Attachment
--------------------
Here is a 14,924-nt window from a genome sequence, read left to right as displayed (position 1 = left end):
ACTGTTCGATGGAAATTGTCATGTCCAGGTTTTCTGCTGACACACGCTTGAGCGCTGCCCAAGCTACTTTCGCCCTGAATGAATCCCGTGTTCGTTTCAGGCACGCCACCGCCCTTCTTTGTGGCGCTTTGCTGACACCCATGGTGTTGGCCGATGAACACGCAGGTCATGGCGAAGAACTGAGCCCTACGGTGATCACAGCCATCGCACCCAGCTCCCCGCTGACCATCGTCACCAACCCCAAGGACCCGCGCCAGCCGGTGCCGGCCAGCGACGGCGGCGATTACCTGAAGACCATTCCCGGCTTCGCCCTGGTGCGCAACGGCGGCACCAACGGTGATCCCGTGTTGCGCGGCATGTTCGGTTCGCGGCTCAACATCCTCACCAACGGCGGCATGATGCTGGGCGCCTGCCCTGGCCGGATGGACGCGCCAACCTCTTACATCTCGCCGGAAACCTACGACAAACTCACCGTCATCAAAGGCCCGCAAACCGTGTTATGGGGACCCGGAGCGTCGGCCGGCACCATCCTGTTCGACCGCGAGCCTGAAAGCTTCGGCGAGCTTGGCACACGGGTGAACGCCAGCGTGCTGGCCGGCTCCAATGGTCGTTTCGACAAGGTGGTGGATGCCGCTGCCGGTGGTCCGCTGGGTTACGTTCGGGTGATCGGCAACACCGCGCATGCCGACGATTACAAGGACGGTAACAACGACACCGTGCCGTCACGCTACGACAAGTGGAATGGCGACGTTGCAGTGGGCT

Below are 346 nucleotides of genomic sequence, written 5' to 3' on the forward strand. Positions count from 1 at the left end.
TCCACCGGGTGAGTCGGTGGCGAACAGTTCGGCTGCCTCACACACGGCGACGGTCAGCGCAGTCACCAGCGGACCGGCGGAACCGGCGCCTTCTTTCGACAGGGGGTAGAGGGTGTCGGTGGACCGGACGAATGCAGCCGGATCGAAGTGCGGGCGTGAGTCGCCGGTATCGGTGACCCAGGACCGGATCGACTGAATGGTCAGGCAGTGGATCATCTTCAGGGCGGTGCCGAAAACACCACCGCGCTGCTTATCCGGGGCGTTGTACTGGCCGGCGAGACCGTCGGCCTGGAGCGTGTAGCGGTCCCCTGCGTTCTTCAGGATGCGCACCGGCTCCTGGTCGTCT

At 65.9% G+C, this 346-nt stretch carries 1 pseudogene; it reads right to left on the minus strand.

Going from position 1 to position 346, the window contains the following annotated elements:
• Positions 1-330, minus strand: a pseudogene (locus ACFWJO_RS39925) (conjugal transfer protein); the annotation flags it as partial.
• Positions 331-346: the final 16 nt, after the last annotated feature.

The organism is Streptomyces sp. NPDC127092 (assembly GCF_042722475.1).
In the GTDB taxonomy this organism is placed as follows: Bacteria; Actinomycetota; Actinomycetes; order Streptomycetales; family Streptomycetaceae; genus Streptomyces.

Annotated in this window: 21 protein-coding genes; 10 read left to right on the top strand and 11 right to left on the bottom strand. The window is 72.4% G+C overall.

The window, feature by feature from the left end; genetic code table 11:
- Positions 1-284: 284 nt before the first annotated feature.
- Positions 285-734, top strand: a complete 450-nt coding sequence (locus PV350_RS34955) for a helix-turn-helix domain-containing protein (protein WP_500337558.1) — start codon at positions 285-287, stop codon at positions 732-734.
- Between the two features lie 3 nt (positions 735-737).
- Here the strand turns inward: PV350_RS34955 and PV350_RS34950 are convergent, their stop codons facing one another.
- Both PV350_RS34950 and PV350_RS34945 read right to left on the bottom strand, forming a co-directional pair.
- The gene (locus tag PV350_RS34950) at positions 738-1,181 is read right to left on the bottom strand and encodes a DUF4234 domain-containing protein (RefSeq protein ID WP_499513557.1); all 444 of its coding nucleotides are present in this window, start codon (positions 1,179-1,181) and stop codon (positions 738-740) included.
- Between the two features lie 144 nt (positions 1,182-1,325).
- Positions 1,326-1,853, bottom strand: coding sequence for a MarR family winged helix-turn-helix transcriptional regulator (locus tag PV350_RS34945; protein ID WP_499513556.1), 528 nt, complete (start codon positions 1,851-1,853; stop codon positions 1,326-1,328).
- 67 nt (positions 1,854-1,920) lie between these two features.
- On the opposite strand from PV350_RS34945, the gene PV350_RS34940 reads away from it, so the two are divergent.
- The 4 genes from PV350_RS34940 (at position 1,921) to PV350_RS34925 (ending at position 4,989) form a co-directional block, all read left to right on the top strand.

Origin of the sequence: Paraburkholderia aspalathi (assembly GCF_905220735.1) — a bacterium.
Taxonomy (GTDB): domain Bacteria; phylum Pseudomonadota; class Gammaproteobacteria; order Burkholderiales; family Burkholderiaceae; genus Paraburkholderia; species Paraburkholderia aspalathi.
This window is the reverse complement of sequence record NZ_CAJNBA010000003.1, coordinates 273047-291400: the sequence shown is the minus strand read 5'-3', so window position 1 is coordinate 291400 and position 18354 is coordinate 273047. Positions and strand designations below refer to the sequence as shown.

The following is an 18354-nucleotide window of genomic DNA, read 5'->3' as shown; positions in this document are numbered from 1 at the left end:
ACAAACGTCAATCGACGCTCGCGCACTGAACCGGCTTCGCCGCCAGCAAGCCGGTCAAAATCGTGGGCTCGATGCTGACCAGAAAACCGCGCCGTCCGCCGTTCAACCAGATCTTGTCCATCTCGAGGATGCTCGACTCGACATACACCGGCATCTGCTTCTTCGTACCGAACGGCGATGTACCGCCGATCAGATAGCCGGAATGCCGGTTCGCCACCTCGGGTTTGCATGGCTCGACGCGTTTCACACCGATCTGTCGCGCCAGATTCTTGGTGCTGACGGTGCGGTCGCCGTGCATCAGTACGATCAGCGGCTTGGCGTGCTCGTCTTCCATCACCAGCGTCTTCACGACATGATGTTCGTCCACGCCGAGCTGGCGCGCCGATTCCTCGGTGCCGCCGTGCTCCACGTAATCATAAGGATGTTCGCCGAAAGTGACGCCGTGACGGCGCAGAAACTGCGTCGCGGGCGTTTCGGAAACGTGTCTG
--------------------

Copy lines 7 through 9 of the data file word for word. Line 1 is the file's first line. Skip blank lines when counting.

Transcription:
• Positions 1-330, minus strand: a pseudogene (locus ACFWJO_RS39925) (conjugal transfer protein); the annotation flags it as partial.
• Positions 331-346: the final 16 nt, after the last annotated feature.

The organism is Streptomyces sp. NPDC127092 (assembly GCF_042722475.1).